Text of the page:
Crossing the Borders: Beckett in the Eastern World

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Abstract

Beckettian scholars are of the view that Beckett is an autonomous artist and has never been a religious scholar, so his works should be read as an artistic expression without using any 'religious barometer. Beckett's obsessed quest about theology and his selected plethora of references about Christianity and God almost always capture the attention of critics by encouraging them to read Beckett through a religious angle. Such a stance of Beckett leads the scholars to categorise him as a secular writer who freely deals with religious themes. It is interesting to note that most of Beckett's religious scholarship revolves around Christianity and Western critical traditions. This means that Beckett's connection with other religions or religious traditions has been overlooked. This paper examines Beckett's attachment with religions, namely Buddhism, Hinduism, and Taoism. In conclusion, the paper advocates that Beckett was aware of Eastern religious traditions.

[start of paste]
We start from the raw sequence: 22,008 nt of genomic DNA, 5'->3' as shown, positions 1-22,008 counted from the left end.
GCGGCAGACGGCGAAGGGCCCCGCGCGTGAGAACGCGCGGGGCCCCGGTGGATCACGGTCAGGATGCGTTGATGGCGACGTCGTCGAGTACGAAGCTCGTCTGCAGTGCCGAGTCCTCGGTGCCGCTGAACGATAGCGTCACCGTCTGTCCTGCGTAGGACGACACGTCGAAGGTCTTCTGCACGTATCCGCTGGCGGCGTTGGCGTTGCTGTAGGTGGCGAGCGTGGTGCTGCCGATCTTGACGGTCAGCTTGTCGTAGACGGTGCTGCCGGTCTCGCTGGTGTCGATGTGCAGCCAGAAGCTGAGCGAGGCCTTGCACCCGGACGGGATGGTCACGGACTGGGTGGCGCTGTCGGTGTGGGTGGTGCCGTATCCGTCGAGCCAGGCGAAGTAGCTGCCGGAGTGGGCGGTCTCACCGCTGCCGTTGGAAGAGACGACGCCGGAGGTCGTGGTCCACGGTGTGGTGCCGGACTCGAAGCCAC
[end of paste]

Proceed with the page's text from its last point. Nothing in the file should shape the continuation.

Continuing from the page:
Authors

1-Muhammad Saeed Nasir
Post Doctoral Fellow, The School of Language and Literature(LLMVC), University of Aberdeen, UK.

2-Muhammad Riaz
Lecturer in English, Bahauddin Zakariya University, Bahadur Sub-Campus (Layyah), Multan, Punjab, Pakistan.

3-Sadia Rahim
Ph.d Scholar, Department of English, The Women University, Multan, Punjab, Pakistan.

Keywords

Artistic, Religious Barometer, Holy Belief

DOI Number

10.31703/glr.2020(V-II).15


Page Nos

145-150

Volume & Issue

V - II

Creative Commons License
This work is licensed under a Creative Commons Attribution-NonCommercial 4.0 International License.
Published: 06 2020

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